To most of us golf seems like a deliberate, planned exercise where we act on the ball or we initiate the motion upon it.  But unlike baseball, where we react to the ball hit our way or the pitch thrown at us; or tennis where we react to the serve of the opponent, in golf it seems there is no need to REACT simply because the ball is just sitting there. However, nothing could be further from the truth.

If you go to a driving range and watch new players trying to hit the ball, it is a most instructive exercise. I enjoy it immensely because I learn so much from it.  Typically the progression is something like this. Swing, miss, swing, hit ground, swing, shank, etc. But sooner or later, by hook or crook, new players swing and put the club on the back of the ball, and voila! The ball goes in the air and somewhat in the direction of the target! At that moment, something magical happens in their life:  THEY BECOME A GOLFER!

They were not a golfer when they missed the ball or laid sod over it, but they joined the fold when the golf ball did some version of what it was supposed to do. Now, and here’s what is important for us to understand, the series of motions they executed to produce that ball flight tells them that they must have done SOMETHING right to make the golf ball behave that way. And they spend a good part of their golfing life trying to repeat that motion. The positive reinforcement is so powerful, it becomes the very foundation of their future swing and stays with them for quite a long while.  They are reacting to the first great shot of their lives! They saw the golf ball behave, marveled at its flight and wondered, sometimes aloud, what they did to produce that magical shot.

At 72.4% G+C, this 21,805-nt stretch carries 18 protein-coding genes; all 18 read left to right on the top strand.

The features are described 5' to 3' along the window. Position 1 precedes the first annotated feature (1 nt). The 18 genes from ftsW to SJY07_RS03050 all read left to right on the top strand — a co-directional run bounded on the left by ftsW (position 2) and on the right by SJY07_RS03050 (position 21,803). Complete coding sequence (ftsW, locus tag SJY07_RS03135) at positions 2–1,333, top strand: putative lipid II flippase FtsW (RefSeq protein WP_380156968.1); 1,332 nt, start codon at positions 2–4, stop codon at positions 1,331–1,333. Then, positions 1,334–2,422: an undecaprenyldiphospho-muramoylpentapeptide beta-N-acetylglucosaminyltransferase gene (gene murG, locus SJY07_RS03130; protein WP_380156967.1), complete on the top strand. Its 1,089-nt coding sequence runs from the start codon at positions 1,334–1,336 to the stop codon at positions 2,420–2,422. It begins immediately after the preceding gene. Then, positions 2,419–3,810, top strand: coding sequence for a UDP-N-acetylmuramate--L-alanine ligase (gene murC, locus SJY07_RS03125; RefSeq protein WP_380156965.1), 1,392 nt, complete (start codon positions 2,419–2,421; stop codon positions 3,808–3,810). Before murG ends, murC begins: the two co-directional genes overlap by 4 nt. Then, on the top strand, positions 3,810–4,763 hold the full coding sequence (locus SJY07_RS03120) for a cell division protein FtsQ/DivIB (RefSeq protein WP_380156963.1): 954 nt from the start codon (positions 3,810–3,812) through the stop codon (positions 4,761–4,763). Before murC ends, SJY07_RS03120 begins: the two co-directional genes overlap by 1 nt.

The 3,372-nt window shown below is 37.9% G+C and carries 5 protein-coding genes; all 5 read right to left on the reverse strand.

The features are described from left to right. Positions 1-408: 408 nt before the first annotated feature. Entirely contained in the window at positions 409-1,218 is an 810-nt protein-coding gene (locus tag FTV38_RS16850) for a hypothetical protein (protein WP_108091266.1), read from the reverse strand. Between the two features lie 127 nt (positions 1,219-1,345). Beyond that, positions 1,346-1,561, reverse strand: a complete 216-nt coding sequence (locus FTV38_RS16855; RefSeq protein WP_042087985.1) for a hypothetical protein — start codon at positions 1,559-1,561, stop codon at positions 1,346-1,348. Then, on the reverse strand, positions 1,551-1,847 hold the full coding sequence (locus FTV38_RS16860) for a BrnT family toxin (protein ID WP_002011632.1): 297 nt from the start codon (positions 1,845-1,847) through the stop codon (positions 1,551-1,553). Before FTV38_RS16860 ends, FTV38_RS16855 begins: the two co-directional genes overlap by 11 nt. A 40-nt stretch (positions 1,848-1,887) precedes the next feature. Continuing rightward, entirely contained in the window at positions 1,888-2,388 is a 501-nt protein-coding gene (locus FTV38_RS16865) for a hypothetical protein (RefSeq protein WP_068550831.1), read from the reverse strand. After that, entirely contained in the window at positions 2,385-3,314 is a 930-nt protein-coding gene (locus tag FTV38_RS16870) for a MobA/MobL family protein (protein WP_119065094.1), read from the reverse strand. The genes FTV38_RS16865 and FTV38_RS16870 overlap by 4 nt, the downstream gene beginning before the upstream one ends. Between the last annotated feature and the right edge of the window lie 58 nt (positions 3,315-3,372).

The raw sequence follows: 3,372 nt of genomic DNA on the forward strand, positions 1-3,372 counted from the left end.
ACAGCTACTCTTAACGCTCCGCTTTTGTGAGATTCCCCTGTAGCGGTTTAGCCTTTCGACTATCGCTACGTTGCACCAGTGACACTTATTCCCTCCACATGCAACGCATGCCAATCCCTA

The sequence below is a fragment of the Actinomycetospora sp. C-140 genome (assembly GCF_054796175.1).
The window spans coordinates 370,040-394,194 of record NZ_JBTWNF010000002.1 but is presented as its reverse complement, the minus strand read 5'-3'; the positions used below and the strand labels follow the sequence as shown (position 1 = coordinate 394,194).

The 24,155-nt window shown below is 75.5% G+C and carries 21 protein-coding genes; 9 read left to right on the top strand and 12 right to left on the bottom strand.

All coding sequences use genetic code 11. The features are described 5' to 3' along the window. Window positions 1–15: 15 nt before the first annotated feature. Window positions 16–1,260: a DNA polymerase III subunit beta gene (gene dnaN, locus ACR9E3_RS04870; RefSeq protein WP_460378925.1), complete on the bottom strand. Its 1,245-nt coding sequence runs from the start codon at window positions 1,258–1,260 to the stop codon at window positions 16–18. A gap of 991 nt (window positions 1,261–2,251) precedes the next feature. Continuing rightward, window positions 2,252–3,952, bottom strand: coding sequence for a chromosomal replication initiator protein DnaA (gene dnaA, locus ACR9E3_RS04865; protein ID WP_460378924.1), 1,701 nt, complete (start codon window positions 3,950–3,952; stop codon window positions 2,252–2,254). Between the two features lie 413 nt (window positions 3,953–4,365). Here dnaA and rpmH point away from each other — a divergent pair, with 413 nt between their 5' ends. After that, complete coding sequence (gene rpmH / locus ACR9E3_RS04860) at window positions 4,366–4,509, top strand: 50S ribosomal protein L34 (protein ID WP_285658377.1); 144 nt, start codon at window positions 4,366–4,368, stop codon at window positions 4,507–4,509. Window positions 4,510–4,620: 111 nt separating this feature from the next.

The most recurring theme in golfdom is simply this: golfers REACT. They react to one of two things: the shot they just hit or the one they usually hit. Right or wrong they habitually swing AWAY from their predictable ball flight.  Slicers come over the top, hookers (no, not them) drop too far inside. It is as inevitable as Monday after Sunday. The instinct to aim or swing left for a slicer is as strong as the batter hitting the dirt after a high hard one was thrown at their head. How do I know? I have watched it for many, many years. It would be insane to do otherwise. So if you think the golf ball is sitting innocently on the ground waiting for you to put your beautiful swing on it, think again. It is resting rather maliciously on the ground directing you to steer it AWAY from its predictable flight pattern.  I could threaten a slicer with bodily harm if they swing left and it would be no deterrent whatsoever to over-the-top! You program your next swing at impact of your last. The golf ball only reacts to the club face and path of your swing and YOU only react to the flight it produces!

What can be done for this seemingly chronic malady?  Can you do any drills; can you use any training aids?  Is there a swing thought to change the pattern? Answer:  NO!  I know all my friends who design the training aids will tell you I’m crazy, and they are entitled to their view.  I have just never seen anything effective until: THE BALL FLIGHT CHANGES!  Yep, the correction for a slice is a hook — the correction for a pull is a push and so on. Something has to be done to change the pattern of your shots so that you can REACT in a totally different way. So when I’m working with someone who hits the big banana, I’m working to get them to hook it, NOT HIT IT STRAIGHT!  Why? Well, because of everything I’ve just written.